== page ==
“One of our reflections over the past 12 months is that we need to get to a certain scale to be able to give us the opportunity to bring in more junior people that we can then grow and they become the seniors and leaders of the future.

“Over the last three years, when it was all hands to the pump, I couldn’t afford to bring in juniors who didn’t earn any fees for six months. But we have started to hit that point, where even our own staff are telling is to recruit more juniors.

“I need somebody to come and train us in how we can adopt those people, how we can bring them into our business, how we can make them successful and make our business successful. “

An alternative strategy

Audasi Group is the fastest growing firm in its sector, said owner and chief executive Adrian Barraclough, but he has never sought to change staff or poach a competitor’s clients.

“I found that when you try to take someone else’s client you get a lot of problems. One is that you’ve now got a customer that you’ve got to provide for better than the competitor did. You’ve given your competitor capacity to come back and find someone he wants, and you’ve made him angry. And you’ve got someone on board that is very fickle and prepared to move.”

Instead, Audasi worked on finding the right clients and helping them grow, including running workshops and training on growth.

The group took a similar approach with recruitment. Rather than hire directors with broad experience, who might regard Audasi as a stepping stone, “I invest heavily in recruiting talent at 16, 18, 20 years old, with military training or a good university, or something like that. and they’ll come in and they won’t have a job. For the next three or four months I just want them to go around the factories, go out with the drivers, work with the commercial department.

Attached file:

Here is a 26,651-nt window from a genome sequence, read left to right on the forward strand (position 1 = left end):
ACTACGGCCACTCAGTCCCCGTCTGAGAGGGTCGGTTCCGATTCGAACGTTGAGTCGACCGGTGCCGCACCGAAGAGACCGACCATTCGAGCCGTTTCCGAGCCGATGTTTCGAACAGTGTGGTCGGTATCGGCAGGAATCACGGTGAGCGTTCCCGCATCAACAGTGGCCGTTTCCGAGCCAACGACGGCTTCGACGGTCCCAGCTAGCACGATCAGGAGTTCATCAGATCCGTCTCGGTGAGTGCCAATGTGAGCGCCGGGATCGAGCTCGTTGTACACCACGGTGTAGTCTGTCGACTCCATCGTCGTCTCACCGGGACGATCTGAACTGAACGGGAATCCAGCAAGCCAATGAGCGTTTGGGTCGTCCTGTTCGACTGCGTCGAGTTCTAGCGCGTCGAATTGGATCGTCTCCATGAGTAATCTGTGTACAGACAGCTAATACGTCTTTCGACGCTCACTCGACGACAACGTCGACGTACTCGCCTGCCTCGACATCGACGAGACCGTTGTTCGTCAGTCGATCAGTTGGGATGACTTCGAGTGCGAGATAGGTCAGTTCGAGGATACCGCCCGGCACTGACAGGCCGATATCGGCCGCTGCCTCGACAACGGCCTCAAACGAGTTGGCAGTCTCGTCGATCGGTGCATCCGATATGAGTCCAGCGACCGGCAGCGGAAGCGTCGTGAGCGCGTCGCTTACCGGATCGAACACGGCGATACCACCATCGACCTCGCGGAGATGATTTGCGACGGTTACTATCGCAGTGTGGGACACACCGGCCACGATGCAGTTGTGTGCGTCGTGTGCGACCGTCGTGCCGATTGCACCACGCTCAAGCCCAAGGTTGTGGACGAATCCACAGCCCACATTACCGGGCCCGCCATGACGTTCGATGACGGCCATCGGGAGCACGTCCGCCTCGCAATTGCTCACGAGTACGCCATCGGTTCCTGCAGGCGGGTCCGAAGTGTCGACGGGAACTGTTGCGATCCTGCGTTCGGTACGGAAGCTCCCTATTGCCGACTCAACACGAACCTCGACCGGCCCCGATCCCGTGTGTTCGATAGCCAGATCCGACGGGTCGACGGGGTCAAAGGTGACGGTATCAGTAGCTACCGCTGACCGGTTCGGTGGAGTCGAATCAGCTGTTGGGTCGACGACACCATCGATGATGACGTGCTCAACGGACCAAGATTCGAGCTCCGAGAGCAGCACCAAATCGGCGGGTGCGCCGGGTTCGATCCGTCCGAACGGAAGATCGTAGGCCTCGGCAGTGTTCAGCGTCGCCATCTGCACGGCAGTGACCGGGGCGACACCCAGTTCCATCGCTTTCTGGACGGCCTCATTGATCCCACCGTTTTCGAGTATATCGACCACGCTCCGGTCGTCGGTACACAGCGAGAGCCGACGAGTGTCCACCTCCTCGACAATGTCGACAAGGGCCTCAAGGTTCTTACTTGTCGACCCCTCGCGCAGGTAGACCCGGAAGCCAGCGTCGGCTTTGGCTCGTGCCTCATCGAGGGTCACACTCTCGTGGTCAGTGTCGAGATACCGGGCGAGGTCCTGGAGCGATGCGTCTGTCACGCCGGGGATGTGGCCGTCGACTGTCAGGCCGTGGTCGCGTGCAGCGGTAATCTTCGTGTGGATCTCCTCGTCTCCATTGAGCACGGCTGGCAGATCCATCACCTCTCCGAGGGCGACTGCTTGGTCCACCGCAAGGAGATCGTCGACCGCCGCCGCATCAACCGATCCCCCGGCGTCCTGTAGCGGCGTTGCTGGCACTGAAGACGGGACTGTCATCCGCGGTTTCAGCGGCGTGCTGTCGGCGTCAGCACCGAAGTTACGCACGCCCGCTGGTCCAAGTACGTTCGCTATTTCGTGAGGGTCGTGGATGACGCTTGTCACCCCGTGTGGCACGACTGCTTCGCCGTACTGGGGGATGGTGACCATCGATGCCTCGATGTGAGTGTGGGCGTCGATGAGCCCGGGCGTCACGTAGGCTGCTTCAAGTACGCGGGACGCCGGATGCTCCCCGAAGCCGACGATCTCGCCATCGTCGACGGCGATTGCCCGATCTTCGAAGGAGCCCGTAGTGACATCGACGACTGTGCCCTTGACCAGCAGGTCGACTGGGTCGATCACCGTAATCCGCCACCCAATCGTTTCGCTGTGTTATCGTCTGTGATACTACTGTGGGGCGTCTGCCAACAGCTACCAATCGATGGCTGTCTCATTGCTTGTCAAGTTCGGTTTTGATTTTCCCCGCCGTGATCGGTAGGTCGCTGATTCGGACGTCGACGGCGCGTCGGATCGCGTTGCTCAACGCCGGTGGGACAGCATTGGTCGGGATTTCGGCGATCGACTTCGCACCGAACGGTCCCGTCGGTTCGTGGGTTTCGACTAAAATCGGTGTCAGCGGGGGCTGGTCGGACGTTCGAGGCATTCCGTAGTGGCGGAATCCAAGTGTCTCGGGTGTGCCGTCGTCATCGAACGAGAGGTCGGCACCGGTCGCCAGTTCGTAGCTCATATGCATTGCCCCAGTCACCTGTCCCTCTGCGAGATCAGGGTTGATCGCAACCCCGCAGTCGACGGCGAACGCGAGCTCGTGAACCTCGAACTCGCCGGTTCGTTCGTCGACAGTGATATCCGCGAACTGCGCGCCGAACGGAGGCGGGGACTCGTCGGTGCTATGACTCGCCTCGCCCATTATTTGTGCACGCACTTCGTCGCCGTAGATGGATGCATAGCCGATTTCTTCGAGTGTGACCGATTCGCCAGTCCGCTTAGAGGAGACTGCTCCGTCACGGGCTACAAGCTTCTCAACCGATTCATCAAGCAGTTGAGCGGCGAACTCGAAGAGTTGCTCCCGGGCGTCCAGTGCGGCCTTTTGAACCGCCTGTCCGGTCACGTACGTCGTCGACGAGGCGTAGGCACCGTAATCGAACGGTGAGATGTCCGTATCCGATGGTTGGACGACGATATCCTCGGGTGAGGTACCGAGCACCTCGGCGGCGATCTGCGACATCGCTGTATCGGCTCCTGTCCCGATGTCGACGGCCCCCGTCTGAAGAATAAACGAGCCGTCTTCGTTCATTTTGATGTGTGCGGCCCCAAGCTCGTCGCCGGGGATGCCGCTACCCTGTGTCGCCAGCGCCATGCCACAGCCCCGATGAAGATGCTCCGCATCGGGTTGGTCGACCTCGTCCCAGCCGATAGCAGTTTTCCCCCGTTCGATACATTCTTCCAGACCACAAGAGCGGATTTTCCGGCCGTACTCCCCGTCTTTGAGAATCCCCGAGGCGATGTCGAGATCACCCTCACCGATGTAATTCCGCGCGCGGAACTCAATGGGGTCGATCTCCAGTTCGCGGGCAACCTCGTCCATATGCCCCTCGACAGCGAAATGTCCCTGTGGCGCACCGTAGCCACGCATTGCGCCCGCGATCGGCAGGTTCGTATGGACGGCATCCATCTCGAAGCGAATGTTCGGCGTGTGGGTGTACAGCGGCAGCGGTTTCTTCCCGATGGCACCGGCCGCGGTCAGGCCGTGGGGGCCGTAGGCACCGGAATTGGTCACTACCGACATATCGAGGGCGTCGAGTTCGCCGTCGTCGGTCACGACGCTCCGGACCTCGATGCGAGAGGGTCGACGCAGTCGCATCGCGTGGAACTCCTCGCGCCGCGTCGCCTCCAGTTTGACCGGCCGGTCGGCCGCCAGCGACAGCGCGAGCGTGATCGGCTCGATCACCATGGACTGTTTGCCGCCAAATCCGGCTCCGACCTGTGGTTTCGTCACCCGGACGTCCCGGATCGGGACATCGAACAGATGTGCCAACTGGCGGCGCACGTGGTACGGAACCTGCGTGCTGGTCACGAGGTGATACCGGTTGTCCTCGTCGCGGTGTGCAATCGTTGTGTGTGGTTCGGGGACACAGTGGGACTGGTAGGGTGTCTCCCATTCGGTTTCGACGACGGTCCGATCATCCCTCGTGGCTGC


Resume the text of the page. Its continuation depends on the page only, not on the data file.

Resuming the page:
“I want them to come to me and say where they’ll be most valuable going forward. And I will try to work a career path with these people.

“I’ve got some people who want to be leaders, I’ve got some people who want to be factory workers. We all know what they want to be. And if they do want to leave the company, if it’s not right for them, I do another strange thing, I’ll work out what their best vocation is. We’ll give them some time,. Or we’ll give them a recruitment company to work with, and will pay for it. We’ll give them two months full pay to work in the offices top put a CV together, find a career path and set them off in another career. I think it’s our duty to give them that process.”

This approach, Barraclough said, ensured loyalty from customers, suppliers and staff. The three directors running the business were all under forty and all had started on the factory floor, he said.

“It makes the whole process easier, because you’ve got a more consistent team.

“It’s not hard to be a business leader. You just have to do the simple things right, and ensure repeatable quality, and learn from what’s going on. That’s all it is.”

This was the second of two reports from the Fast Growth round table. The first focussed on the challenges rapid growth brings.